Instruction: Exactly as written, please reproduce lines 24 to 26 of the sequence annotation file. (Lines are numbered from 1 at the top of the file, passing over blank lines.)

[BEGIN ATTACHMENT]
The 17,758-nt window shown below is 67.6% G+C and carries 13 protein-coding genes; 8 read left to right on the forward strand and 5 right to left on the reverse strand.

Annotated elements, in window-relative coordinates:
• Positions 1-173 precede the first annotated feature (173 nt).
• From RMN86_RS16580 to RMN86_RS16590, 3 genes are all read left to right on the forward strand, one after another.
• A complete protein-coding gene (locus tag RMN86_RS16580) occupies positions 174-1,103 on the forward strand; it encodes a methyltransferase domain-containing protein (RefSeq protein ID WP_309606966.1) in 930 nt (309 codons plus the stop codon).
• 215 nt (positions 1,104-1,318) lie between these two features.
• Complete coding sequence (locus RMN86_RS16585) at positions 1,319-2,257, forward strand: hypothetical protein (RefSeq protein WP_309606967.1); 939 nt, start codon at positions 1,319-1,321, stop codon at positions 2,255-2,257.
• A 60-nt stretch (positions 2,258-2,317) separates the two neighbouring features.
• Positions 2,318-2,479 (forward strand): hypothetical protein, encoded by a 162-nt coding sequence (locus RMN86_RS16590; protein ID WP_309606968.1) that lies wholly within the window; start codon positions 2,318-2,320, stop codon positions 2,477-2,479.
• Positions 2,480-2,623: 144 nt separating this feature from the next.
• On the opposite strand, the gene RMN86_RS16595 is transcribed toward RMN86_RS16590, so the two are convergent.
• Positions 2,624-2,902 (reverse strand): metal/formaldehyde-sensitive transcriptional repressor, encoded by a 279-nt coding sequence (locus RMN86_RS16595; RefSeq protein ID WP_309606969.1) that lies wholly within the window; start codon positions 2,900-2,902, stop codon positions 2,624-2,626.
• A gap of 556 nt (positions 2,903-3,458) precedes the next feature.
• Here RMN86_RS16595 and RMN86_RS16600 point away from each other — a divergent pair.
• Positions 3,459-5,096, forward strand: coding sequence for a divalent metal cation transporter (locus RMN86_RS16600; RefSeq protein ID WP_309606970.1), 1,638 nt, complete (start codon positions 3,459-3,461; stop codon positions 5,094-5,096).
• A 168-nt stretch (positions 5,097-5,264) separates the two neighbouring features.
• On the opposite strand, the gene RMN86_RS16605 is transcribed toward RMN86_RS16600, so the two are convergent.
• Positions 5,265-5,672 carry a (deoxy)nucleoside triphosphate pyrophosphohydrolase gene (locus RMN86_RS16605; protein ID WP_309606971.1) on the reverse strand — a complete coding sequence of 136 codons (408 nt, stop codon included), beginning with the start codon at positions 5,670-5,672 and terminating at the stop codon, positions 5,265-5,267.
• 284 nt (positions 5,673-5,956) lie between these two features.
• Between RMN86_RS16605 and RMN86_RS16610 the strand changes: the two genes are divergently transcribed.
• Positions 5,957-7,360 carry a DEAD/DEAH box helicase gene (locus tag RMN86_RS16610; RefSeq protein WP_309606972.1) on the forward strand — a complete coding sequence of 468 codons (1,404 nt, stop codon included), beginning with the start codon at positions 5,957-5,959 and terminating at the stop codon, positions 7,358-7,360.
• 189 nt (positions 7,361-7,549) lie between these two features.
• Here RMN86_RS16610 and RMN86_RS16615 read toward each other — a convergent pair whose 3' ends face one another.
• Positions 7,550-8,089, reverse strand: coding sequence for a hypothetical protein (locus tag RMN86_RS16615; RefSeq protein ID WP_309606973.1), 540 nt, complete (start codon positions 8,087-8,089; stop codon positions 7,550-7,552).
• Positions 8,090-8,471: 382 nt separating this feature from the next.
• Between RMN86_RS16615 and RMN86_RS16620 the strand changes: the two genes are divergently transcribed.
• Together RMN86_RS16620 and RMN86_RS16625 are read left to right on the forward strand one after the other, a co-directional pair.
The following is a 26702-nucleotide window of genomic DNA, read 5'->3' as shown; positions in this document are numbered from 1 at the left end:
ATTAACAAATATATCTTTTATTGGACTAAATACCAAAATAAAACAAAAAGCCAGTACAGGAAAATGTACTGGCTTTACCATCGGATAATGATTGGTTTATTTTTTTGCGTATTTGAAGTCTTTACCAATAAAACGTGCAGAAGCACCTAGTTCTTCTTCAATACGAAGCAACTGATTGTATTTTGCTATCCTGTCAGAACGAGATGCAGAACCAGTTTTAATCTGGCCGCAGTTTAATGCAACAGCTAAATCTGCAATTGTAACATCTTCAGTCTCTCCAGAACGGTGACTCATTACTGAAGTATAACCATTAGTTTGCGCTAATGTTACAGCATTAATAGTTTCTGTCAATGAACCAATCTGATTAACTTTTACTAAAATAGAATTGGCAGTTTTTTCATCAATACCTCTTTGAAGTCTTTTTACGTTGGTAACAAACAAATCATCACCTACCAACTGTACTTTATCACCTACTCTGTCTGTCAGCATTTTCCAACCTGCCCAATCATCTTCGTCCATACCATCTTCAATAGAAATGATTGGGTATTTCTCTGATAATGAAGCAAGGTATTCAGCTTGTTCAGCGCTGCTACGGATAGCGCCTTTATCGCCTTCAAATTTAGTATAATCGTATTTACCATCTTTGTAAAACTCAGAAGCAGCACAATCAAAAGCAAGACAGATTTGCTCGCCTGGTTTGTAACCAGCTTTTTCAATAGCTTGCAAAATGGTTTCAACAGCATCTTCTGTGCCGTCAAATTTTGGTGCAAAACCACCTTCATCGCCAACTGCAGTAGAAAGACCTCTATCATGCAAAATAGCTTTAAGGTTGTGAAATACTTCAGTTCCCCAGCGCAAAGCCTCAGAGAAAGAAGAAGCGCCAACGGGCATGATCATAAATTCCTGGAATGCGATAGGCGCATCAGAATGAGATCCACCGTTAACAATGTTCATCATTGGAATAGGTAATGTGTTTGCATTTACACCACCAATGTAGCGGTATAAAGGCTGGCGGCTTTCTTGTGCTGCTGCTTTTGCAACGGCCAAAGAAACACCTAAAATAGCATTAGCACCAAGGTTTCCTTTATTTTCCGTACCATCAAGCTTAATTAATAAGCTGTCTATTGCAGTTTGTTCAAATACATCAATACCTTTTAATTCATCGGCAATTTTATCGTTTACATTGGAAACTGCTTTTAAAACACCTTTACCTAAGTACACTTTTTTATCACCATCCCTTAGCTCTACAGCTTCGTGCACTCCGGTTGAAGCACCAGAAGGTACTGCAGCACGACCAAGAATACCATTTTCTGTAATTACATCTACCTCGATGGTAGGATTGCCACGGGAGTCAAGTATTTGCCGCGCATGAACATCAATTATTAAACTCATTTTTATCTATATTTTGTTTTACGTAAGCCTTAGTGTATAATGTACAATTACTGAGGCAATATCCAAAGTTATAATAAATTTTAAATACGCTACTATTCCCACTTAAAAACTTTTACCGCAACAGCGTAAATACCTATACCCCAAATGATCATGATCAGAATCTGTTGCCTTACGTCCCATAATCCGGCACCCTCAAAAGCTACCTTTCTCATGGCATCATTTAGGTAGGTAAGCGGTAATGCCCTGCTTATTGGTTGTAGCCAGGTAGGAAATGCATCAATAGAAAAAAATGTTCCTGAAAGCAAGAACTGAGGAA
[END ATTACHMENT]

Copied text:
• Positions 7,550-8,089, reverse strand: coding sequence for a hypothetical protein (locus tag RMN86_RS16615; RefSeq protein ID WP_309606973.1), 540 nt, complete (start codon positions 8,087-8,089; stop codon positions 7,550-7,552).
• Positions 8,090-8,471: 382 nt separating this feature from the next.
• Between RMN86_RS16615 and RMN86_RS16620 the strand changes: the two genes are divergently transcribed.